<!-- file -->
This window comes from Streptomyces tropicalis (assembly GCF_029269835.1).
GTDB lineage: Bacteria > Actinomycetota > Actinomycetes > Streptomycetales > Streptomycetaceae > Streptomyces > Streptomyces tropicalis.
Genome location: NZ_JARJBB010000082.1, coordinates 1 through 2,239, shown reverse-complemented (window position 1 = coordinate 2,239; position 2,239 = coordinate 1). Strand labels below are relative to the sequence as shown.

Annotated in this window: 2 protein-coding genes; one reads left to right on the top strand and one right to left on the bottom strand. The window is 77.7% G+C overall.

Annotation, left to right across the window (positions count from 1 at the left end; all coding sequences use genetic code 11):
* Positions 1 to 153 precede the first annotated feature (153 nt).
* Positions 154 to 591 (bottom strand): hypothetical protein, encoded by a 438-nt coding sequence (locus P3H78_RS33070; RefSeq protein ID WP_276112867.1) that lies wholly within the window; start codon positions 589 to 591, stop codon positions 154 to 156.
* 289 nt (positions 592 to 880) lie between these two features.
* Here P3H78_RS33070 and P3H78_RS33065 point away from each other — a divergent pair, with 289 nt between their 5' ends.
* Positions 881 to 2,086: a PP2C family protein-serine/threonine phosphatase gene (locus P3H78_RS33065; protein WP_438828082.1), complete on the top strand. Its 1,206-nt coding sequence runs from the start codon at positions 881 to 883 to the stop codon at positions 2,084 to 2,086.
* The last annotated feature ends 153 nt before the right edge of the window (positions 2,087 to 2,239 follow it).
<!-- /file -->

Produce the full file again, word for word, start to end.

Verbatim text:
This window comes from Streptomyces tropicalis (assembly GCF_029269835.1).
GTDB lineage: Bacteria > Actinomycetota > Actinomycetes > Streptomycetales > Streptomycetaceae > Streptomyces > Streptomyces tropicalis.
Genome location: NZ_JARJBB010000082.1, coordinates 1 through 2,239, shown reverse-complemented (window position 1 = coordinate 2,239; position 2,239 = coordinate 1). Strand labels below are relative to the sequence as shown.

Annotated in this window: 2 protein-coding genes; one reads left to right on the top strand and one right to left on the bottom strand. The window is 77.7% G+C overall.

Annotation, left to right across the window (positions count from 1 at the left end; all coding sequences use genetic code 11):
* Positions 1 to 153 precede the first annotated feature (153 nt).
* Positions 154 to 591 (bottom strand): hypothetical protein, encoded by a 438-nt coding sequence (locus P3H78_RS33070; RefSeq protein ID WP_276112867.1) that lies wholly within the window; start codon positions 589 to 591, stop codon positions 154 to 156.
* 289 nt (positions 592 to 880) lie between these two features.
* Here P3H78_RS33070 and P3H78_RS33065 point away from each other — a divergent pair, with 289 nt between their 5' ends.
* Positions 881 to 2,086: a PP2C family protein-serine/threonine phosphatase gene (locus P3H78_RS33065; protein WP_438828082.1), complete on the top strand. Its 1,206-nt coding sequence runs from the start codon at positions 881 to 883 to the stop codon at positions 2,084 to 2,086.
* The last annotated feature ends 153 nt before the right edge of the window (positions 2,087 to 2,239 follow it).